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America’s Enemies and Friends, Part One

July 19, 2021

The first of five aspects of America’s national security that worries me is The People’s Republic of China (PRC).

Hong Kong Island and the Kowloon area were ceded to Britain by the Qing dynasty after the Opium War of 1840, a two-year conflict, that in 1842 forced the Qing government to sign the Treaty of Nanjing. That Treaty permanently ceded Hong Kong Island to Britain.

The Qing Dynasty was established in 1644 by the Manchu prince Hong Taiji who subjected his Han Chinese subjects to discrimination that required Han men to cut their hair in Mongolian fashion or face execution. Han intellectuals who attempted to criticize the rulers through poems and painting were rounded up and beheaded. Han people living in Beijing were relocated to the provinces.

This era was the first in a series of Webcasts conducted under the title “Loss of Country” and examined how Han intellectuals retreated into reclusive ways that by analogy are similar to the ways of American political conservatives facing “Progressive” domination of American politics and culture.

That Webcast may be accessed at YouTube.

On September 23, 1982, Britain’s Prime Minister, Margaret Thatcher met with Zhao Ziyang “who said that there were two principles (at stake) — sovereignty, and the prosperity and stability of Hong Kong.” In a record of that meeting Zhao Ziyang said “If it came to a choice between the two, China would put sovereignty above prosperity and stability.”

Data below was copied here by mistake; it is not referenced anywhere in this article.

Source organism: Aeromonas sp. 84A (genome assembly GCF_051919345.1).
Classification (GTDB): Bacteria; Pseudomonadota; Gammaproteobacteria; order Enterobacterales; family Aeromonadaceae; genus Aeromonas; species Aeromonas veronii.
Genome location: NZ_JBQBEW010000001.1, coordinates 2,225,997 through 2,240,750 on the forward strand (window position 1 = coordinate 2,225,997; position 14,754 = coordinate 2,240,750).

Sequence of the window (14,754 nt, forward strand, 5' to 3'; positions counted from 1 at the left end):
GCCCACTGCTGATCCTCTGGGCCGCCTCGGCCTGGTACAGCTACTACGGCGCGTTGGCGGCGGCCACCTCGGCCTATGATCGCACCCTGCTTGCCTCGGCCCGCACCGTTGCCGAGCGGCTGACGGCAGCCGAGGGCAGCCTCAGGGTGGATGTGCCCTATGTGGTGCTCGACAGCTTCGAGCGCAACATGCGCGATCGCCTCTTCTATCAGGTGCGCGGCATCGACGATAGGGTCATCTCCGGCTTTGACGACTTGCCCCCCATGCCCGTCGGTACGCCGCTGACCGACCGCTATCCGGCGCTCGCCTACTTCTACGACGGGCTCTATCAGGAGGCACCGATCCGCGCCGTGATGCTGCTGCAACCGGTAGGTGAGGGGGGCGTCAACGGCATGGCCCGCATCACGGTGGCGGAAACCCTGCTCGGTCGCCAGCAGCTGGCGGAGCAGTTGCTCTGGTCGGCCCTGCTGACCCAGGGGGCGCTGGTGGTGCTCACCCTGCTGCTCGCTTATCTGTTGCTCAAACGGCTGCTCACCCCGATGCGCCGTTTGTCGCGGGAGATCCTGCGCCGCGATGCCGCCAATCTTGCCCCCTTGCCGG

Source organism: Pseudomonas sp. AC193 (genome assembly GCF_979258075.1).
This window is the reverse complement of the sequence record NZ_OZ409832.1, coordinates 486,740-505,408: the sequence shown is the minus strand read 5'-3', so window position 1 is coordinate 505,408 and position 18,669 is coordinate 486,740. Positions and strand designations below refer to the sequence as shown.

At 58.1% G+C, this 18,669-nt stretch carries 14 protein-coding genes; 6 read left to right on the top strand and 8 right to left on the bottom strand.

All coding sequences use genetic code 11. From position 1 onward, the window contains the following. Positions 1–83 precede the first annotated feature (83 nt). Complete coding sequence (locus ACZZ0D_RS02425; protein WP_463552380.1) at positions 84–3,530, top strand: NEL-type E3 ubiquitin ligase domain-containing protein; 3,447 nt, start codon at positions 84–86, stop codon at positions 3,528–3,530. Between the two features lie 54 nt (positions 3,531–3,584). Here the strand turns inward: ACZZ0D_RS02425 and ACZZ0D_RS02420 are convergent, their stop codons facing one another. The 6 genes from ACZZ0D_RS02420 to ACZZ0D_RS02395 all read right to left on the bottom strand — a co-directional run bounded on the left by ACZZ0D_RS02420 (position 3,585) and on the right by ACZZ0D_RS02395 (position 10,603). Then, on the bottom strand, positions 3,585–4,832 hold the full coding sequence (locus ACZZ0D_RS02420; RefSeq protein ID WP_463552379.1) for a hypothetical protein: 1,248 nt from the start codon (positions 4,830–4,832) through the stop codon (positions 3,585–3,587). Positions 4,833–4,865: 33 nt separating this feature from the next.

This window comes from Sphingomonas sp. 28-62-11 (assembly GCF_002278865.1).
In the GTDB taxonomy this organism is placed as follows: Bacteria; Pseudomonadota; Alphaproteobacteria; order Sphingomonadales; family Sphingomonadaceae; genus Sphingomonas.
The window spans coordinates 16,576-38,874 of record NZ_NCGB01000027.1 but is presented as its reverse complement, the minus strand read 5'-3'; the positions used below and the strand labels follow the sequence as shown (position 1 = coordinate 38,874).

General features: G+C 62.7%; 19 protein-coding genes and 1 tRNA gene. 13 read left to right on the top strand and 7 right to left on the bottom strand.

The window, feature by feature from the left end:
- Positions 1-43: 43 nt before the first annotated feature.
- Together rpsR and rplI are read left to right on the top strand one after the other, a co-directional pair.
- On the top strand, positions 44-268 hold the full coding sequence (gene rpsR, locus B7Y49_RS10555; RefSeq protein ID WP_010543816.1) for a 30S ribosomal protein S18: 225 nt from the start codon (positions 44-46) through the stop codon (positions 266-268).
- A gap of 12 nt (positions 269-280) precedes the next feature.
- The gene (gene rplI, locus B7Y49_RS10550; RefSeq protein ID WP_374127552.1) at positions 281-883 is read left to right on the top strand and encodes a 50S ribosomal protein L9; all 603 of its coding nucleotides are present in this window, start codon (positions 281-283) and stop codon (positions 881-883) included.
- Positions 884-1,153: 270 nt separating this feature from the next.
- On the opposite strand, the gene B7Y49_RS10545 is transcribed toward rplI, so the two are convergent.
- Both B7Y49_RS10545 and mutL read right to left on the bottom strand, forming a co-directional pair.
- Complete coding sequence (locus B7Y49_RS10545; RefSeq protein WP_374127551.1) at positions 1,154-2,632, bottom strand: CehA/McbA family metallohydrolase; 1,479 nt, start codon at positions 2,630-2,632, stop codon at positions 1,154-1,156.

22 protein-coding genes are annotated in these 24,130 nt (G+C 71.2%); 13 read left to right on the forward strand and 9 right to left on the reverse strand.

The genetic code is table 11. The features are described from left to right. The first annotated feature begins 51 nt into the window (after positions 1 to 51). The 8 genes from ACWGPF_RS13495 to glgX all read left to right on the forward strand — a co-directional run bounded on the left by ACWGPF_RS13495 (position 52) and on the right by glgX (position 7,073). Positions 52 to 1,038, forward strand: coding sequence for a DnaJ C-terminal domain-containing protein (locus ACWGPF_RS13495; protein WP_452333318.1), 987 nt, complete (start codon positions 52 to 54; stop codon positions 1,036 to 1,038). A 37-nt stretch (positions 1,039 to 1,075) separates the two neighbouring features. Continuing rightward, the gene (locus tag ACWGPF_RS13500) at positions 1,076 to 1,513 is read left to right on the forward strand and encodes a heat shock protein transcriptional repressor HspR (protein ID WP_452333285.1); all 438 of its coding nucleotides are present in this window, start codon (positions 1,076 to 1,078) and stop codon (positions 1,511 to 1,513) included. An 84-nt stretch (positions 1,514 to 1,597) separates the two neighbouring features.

Sino-British Joint Declaration on the Question of Hong Kong (1984)

That was affirmed when Tiananmen Square protests that started on April 15, 1989 were forcibly suppressed on June 4 of that year by Deng Xiaoping, supreme—totalitarian—leader of the PRC.

That signaled that the PRC was driven by Marxist ideology, not by commercial interests, but that was ignored by newly elected President of the United States George H. Bush. Bush 41 did not comprehend that President Richard Nixon’s relations with Communist China were a “card” in a game of international relations between the United States and Russia. Absent a Soviet Union that expired in 1991, relations between the United States and Communist China should not have pursued China as a market for American products but as an enemy State.

Actions taken by the PRC against Hong Kong in 2021 are a harbinger of future actions to be taken against Taiwan and Japan. That worries me greatly.

America’s Enemies and “Friends”

July 13, 2021

Here are five aspects of America’s national security that worry me:

  1. The People’s Republic of China (PRC)
  2. Iran
  3. The European Union
  4. President Biden and the Democrats
  5. Former President Trump and the Republicans

American National Security

In the Summer of 1966, I was an intern at what was then “Georgetown University’s Center for Strategic Studies.”